Step 10: Size and Insert Net and Play!

Grab the last piece of the puzzle and put a smile on your face....the end is literally in sight.

  1. Measure the distance from one groove to the other, where the net is going to sit.
  2. Subtract 1/8" and cut the 6" plywood to that length.
  3. Drop the net into the grooves. There should be a little "play" so that the net can slide in and out easily. Remember that over time the net will "wear" and sliding it in and out will become smoother and easier. The first time might be a little snug.
  4. Grab a friend, or in my case, my nephews, a couple paddles and ping pong balls, and enjoy a game! I would recommend buying the balls and paddles ahead of time so that when you finish your build you can have the satisfaction of playing and watching others play on something you just built from scratch!

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    16 Discussions

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    thegrendel

    7 weeks ago

    Suggestions:

    1) Plywood, rather than composition board, for the table surface. It gives the ball a truer bounce.

    2) A regular ping-pong net, rather than a wooden divider.

    Otherwise, a great project. Thanks for sharing it.

    1 reply
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    DIY Academythegrendel

    Reply 4 weeks ago

    1) I did use plywood...in the material list, I have a link to exactly what I used.

    2) we debated over the regular net vs wood net and felt the wood net went with the vibe of the project (all wood). It was also based off the fact that we had the material on hand to build the net out of wood whereas a real net would add extra cost. Would love to see one with a real net...

    Thanks for the suggestions

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    attosa

    7 weeks ago

    I miss my table tennis setup so much. This made me happy. Well done!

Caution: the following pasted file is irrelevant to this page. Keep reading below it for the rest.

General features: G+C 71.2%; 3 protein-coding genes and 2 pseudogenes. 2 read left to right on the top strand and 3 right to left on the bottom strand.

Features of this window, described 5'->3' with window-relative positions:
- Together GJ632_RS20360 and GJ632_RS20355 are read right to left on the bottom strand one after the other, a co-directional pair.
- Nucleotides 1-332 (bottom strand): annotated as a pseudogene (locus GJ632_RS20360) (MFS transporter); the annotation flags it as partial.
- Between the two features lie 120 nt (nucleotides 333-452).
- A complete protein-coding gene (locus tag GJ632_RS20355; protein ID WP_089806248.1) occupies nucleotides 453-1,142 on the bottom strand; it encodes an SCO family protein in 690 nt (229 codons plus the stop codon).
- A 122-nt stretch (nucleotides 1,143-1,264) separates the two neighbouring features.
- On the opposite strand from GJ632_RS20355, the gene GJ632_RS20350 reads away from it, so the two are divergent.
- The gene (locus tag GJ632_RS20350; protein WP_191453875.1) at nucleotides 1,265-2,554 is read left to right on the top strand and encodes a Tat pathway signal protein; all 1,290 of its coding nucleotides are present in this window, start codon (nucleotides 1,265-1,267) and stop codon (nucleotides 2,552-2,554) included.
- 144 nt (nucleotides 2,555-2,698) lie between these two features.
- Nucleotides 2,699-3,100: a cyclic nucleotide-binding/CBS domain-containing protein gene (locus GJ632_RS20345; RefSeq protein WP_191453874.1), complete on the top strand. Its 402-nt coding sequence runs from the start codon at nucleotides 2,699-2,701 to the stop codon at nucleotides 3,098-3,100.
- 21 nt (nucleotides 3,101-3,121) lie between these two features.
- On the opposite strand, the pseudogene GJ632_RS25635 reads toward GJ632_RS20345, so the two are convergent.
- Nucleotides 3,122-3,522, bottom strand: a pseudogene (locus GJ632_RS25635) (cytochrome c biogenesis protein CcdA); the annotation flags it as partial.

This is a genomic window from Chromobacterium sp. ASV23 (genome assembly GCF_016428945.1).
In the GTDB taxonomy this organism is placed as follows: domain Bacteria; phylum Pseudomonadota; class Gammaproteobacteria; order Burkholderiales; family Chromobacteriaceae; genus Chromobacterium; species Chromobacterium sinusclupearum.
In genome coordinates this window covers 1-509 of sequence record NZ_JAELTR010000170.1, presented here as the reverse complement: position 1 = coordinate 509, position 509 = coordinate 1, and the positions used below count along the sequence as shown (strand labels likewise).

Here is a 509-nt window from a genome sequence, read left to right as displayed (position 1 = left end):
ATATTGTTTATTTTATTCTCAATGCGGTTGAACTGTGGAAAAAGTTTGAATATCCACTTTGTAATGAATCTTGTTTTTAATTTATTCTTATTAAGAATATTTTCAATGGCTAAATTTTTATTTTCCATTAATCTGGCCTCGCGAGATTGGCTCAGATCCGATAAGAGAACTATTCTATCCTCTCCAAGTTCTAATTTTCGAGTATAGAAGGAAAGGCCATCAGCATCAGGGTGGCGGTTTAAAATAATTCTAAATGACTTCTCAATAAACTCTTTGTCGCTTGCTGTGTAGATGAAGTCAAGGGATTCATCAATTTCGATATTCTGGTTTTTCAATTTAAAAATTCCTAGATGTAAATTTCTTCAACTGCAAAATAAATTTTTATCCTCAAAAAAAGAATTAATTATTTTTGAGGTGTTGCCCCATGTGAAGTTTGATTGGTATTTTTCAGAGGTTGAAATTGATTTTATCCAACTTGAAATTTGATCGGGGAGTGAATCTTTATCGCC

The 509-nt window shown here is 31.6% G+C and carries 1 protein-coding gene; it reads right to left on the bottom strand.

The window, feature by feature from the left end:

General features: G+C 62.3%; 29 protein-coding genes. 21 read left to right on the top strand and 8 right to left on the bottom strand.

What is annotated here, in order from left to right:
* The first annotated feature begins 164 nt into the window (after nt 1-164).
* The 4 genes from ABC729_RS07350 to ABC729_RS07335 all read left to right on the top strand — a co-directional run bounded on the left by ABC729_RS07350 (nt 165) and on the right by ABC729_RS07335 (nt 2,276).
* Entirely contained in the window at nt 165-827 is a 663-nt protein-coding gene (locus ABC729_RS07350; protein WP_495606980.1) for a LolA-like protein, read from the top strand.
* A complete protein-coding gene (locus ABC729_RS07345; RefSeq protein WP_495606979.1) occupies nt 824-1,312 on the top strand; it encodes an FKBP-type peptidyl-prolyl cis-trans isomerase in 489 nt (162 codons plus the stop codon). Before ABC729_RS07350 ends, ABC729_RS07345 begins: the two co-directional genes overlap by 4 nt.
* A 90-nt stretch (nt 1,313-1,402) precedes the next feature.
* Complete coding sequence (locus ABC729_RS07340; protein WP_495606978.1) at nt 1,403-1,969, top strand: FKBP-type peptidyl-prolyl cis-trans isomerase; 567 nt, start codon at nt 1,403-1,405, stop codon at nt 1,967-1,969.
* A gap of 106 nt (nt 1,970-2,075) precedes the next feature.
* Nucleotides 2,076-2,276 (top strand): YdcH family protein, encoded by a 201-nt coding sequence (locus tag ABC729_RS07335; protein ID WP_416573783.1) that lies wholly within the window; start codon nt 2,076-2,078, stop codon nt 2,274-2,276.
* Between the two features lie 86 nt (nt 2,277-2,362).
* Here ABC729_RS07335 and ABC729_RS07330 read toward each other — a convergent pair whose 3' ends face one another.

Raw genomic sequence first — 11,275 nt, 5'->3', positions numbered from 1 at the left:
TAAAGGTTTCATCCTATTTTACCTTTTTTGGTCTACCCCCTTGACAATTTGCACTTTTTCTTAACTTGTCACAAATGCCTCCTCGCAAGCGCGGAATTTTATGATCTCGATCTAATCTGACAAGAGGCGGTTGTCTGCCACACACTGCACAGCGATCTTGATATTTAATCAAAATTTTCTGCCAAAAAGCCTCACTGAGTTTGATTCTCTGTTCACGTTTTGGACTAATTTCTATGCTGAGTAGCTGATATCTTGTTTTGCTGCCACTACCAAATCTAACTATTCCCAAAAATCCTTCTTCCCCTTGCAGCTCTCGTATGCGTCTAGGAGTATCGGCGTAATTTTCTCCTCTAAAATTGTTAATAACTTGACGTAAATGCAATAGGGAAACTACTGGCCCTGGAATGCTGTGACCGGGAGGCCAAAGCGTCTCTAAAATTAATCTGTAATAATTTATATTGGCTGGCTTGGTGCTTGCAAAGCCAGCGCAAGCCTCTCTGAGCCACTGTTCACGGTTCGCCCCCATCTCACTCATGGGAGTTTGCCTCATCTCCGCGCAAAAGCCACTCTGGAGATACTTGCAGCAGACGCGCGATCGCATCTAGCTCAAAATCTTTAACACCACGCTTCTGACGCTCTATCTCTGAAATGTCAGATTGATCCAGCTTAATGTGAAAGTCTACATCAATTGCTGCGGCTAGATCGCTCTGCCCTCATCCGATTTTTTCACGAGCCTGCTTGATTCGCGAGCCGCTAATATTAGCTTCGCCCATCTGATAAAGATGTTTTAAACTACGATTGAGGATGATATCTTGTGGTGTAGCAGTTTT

1 reply
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    Tura Street

    7 weeks ago

    This looks cool. I love ping pong, so this may end up in my backyard. Thanks so much for sharing.

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    JayP198

    7 weeks ago

    How is the ball bounce? I've so far refrained from building a ping pong table because I didn't know if it would mimic a ball bounce on a real ping pong table.

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    DIY AcademyJayP198

    Reply 7 weeks ago

    we actually took a ball to the store and bounced it off the plywood...ball bounce is great on this build!

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    charles543

    7 weeks ago

    A ping pong table is 5' X 9', not 4' X 8'. That makes it complicated building one, because plywood normally comes in 4' X 8' in this country. 5' X 9' has to be special ordered, and I have heard it is quite expensive. It could maybe be pieced out of 4' X 8' sheets with the joints 1' from the net. It is not too often the ball would land there. It would take 3 sheets of plywood to do it.

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    DIY Academycharles543

    Reply 7 weeks ago

    I used a 4x8 sheet for the ease of the build. Yes, a true ping pong table is 5x9, but it is easier to just slap a 4x8 sheet down and call it a day. If you wanted a 5x9, I would do 1 of 2 things:

    1) put two "ripped" strips of the same plywood on both sides of the 4x8 sheet (6" each)

    2) take 2 full sheets and rip them at 2 1/2ft. That way the 'seam' is in the middle, where you will probably paint the proper line for the game